Cemu roadmap reveals open-source plans, Linux port and more

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Team Cemu have revealed a roadmap that details their future plans for the popular Wii U emulator in 2022 and beyond.

The proposed targets include a native Linux version of Cemu which they state is currently about 70% complete but is reliant on other proposed changes (which they document) to see completion. They go on to commit to making the project open-source which they say will happen after the code base is restructured and rewritten in C++ (currently C).

Other planned changes include a new shader decompiler which they propose should drastically reduce the compilation time required for shaders and related stutter, as well as a transition to H264 decoding support rather than Windows DXVA2 and much more.

You can check out the complete roadmap via the link below.

Roadmap - Cemu Wiki said:

Roadmap - Planned features in Cemu​

This is the official list of planned features for Cemu. Some of these are already in the works, some are in the planning stage and some are hints at were Cemu might be going in the not-so-near future. Furthermore these are listed in no particular order. Something being at the top of the list does not mean it will be completed earlier than something at the bottom. This list also does not contain every small feature and idea, but rather only major subprojects. Think of this list as something that gives you a general idea where Cemu is heading in the next few years.

LLVM as a CPU JIT backend​

Currently Cemu uses a custom solution for translating Wii U PowerPC code to native x86 code. This custom approach made sense when work on Cemu initially started for a variety of verbose reasons, but today LLVM is a good replacement candidate. Switching to LLVM would make it significantly easier to add support for additional host architectures, like ARM. LLVM's optimizer passes are also far more sophisticated than ours and thus the generated code should be more efficient, leading to improved CPU emulation performance.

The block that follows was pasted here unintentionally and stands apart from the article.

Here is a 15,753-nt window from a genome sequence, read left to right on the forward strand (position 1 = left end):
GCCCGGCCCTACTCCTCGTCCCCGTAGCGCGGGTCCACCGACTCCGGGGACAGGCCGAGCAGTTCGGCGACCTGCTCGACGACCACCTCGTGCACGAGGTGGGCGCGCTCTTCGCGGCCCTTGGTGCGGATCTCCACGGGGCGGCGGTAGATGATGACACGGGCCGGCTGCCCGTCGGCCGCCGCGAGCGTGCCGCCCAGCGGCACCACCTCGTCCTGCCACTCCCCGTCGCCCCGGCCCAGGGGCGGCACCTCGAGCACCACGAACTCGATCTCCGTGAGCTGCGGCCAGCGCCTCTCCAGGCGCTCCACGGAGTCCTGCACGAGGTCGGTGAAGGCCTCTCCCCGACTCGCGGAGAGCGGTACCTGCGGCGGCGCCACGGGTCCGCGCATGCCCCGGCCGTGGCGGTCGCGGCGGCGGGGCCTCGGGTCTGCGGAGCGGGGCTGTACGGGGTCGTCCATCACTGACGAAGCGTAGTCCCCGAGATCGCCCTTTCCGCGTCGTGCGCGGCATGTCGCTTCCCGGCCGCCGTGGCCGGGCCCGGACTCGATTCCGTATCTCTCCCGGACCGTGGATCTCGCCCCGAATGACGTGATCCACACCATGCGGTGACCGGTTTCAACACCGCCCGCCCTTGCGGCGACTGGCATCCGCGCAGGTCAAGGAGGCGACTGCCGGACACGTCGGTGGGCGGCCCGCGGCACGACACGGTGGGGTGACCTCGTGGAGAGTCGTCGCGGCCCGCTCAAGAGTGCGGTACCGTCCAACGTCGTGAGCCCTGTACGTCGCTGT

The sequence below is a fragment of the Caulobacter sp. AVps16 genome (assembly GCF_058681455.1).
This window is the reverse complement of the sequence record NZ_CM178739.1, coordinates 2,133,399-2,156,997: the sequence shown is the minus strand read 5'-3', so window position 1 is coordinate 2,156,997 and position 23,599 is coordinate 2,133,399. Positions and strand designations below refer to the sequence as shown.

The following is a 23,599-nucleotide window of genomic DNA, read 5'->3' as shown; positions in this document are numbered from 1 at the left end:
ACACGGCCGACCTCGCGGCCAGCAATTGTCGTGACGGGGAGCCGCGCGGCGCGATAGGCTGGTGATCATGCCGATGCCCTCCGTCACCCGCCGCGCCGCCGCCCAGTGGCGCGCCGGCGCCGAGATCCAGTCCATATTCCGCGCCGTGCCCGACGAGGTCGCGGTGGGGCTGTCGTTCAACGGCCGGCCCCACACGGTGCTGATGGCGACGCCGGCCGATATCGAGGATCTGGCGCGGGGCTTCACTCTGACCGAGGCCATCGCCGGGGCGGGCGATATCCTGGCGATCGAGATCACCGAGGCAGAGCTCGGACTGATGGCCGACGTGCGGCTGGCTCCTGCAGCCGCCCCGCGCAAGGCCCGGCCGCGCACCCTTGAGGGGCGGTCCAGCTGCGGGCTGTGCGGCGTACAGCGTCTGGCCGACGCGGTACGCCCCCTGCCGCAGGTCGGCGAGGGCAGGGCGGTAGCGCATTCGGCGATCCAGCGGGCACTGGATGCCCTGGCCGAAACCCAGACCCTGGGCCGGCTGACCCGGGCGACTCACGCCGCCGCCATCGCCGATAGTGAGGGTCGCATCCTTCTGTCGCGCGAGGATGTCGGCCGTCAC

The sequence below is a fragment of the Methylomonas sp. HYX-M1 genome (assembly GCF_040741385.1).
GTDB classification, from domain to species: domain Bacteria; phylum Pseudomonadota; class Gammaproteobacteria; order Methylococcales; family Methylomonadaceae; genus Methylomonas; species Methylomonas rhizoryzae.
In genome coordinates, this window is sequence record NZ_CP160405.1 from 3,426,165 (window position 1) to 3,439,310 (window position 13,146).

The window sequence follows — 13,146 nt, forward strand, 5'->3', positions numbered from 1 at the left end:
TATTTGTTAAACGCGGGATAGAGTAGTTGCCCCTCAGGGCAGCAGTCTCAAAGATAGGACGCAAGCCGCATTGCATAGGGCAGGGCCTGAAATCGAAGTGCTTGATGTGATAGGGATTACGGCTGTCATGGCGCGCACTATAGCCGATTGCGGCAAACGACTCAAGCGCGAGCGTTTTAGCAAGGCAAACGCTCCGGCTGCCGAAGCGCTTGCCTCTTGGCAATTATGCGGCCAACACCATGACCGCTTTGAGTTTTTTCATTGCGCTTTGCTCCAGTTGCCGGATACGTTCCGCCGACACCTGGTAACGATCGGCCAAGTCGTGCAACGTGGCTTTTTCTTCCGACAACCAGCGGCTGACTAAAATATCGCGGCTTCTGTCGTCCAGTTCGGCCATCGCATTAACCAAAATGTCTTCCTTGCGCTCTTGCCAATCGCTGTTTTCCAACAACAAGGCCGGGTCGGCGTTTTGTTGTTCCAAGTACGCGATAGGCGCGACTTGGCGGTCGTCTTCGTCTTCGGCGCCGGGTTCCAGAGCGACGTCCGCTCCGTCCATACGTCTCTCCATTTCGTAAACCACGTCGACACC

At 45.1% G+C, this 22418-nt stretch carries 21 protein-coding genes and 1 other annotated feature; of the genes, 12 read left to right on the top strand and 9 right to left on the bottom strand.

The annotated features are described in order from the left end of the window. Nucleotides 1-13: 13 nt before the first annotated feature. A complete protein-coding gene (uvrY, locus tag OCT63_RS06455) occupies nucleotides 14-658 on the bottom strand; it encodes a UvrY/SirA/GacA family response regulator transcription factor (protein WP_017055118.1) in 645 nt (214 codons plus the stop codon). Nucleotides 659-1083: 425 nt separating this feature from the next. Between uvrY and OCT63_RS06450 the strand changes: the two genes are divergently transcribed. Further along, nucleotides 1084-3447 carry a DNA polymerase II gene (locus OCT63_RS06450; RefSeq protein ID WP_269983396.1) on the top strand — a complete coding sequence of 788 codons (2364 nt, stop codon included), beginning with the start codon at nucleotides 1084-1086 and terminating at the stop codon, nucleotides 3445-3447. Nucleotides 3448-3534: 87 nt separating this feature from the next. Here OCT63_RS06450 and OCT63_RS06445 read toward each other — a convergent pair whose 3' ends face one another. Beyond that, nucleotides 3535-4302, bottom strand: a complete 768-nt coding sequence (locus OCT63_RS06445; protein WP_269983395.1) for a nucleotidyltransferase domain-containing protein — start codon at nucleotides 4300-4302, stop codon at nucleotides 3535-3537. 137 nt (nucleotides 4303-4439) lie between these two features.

Status: Idea stage

Software fallback for H.264 decoding​

Currently Cemu uses DXVA2 to emulate the Wii U's H.264 video decoder. While this generally works fine, support for DXVA2 is spotty on older GPUs. DXVA2 is also only available on Windows. We would therefore like to implement another decoder that can run on any CPU and any OS.
Status: Planning and research phase

Cubeb audio backend​

In an effort to make the core of Cemu as platform-agnostic as possible, we want to add the Cubeb audio library as replacement for our DirectAudio/XAudio backends. This would likely also benefit Windows as Cubeb uses WASAPI which has very low latency.
Status: Planned

Linux port​

We eventually want to offer a native Linux version. This has been an ongoing side-project, albeit progressing relatively slowly due to somewhat low-priority nature and being dependent on other tasks. About 70% of the work has been done at this point. Porting is tied to some other tasks on this roadmap, like the cubeb backend, software H264 decoder and migration to makefile.
Status: In progress

Upgrading to modern C++, switching to cmake​